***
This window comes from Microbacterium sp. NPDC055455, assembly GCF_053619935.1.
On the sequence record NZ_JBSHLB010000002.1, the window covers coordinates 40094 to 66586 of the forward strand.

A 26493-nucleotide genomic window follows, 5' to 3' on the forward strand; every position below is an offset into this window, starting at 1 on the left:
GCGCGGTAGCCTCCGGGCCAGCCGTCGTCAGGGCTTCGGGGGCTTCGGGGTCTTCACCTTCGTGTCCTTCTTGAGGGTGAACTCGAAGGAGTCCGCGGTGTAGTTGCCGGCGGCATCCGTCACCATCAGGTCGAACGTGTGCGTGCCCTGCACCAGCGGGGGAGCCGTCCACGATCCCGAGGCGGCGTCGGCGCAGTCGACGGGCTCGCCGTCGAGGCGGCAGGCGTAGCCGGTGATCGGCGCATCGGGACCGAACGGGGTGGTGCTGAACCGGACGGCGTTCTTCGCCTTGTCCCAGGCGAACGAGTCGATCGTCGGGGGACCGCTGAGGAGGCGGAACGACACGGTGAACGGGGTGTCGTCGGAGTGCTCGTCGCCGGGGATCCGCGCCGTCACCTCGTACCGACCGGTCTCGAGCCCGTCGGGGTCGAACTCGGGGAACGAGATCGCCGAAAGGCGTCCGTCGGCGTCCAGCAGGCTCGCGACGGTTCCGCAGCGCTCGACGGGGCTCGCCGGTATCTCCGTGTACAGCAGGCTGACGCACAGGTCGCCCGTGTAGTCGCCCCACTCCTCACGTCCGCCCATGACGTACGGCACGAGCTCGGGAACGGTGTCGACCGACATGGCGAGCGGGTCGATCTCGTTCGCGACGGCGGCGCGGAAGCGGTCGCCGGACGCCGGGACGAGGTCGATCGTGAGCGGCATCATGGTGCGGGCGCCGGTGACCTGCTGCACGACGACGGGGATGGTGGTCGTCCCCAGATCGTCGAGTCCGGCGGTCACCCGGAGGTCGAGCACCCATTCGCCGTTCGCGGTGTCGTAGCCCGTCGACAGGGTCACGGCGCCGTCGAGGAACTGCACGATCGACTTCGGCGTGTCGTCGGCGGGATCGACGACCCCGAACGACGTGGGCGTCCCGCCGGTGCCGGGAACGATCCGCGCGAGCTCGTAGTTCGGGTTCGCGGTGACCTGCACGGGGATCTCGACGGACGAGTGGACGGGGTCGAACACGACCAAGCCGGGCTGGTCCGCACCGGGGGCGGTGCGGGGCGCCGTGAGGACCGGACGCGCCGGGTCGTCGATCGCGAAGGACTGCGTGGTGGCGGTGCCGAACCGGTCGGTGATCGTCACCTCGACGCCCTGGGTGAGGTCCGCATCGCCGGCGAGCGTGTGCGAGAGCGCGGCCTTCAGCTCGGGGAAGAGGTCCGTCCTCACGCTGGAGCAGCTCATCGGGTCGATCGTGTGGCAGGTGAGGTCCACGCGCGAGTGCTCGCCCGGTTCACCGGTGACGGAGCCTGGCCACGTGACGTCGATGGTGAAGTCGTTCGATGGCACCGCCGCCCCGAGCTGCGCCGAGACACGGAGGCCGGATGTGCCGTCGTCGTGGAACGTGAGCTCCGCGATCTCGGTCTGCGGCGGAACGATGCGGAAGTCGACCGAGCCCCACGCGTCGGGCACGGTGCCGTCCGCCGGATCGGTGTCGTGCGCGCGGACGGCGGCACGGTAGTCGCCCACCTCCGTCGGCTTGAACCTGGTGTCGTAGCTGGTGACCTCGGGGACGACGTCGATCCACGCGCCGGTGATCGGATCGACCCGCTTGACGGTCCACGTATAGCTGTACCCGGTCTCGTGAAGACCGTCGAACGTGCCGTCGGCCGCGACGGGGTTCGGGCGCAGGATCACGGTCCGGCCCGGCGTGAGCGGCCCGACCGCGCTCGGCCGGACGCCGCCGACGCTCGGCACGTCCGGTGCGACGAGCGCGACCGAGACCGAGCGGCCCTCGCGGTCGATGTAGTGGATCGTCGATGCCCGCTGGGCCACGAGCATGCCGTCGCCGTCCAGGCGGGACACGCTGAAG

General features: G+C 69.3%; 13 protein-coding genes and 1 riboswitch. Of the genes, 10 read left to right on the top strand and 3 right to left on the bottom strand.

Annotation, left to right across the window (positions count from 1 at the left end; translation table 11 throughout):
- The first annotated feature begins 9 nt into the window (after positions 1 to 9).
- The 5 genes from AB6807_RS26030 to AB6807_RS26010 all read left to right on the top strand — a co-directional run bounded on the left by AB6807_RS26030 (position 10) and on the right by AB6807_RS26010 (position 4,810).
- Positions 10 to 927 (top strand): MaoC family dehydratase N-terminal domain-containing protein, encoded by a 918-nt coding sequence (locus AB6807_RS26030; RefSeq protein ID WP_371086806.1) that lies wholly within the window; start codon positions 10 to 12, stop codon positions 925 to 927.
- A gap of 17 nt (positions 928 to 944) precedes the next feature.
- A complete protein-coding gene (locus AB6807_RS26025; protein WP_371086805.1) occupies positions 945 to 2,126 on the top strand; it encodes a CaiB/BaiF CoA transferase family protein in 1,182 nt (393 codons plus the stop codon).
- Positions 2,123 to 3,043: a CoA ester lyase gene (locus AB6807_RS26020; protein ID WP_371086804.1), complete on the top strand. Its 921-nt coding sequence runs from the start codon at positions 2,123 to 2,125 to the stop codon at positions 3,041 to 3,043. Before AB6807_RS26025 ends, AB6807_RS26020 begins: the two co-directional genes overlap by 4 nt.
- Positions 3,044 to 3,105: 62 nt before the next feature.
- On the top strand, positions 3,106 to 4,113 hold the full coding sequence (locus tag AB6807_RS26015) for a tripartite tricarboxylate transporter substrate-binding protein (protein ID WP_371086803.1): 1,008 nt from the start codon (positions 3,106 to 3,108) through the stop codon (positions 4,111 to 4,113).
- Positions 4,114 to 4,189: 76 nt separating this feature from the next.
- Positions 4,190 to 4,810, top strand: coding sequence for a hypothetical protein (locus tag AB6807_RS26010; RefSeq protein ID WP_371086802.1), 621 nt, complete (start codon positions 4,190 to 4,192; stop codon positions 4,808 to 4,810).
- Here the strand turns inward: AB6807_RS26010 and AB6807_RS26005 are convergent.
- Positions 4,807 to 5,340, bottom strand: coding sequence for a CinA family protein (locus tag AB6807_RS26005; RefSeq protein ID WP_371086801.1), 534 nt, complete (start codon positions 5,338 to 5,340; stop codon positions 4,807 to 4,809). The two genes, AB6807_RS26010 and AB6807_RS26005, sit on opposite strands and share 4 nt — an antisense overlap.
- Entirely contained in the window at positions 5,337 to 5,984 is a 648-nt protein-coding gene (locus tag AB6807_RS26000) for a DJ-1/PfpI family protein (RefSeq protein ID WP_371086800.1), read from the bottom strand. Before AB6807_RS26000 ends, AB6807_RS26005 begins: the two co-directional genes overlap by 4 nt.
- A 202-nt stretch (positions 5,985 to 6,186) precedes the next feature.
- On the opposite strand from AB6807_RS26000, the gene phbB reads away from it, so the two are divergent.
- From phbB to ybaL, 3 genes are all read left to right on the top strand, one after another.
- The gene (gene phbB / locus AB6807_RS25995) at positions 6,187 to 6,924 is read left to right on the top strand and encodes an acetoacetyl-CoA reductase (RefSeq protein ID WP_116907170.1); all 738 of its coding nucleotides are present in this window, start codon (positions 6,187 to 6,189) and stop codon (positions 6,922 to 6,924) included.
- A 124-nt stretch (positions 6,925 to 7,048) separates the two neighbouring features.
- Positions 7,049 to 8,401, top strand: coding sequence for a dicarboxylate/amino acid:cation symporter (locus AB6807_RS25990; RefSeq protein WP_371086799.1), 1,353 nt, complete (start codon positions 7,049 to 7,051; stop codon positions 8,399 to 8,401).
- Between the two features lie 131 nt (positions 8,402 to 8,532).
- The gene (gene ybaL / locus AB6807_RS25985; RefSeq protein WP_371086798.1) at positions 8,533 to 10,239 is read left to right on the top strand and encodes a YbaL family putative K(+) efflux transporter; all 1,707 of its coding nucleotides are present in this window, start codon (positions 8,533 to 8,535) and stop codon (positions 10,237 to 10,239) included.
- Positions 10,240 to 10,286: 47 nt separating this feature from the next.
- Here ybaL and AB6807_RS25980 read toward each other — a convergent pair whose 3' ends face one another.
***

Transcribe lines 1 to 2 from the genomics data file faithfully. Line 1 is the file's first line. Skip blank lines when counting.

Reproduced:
This window comes from Microbacterium sp. NPDC055455, assembly GCF_053619935.1.
On the sequence record NZ_JBSHLB010000002.1, the window covers coordinates 40094 to 66586 of the forward strand.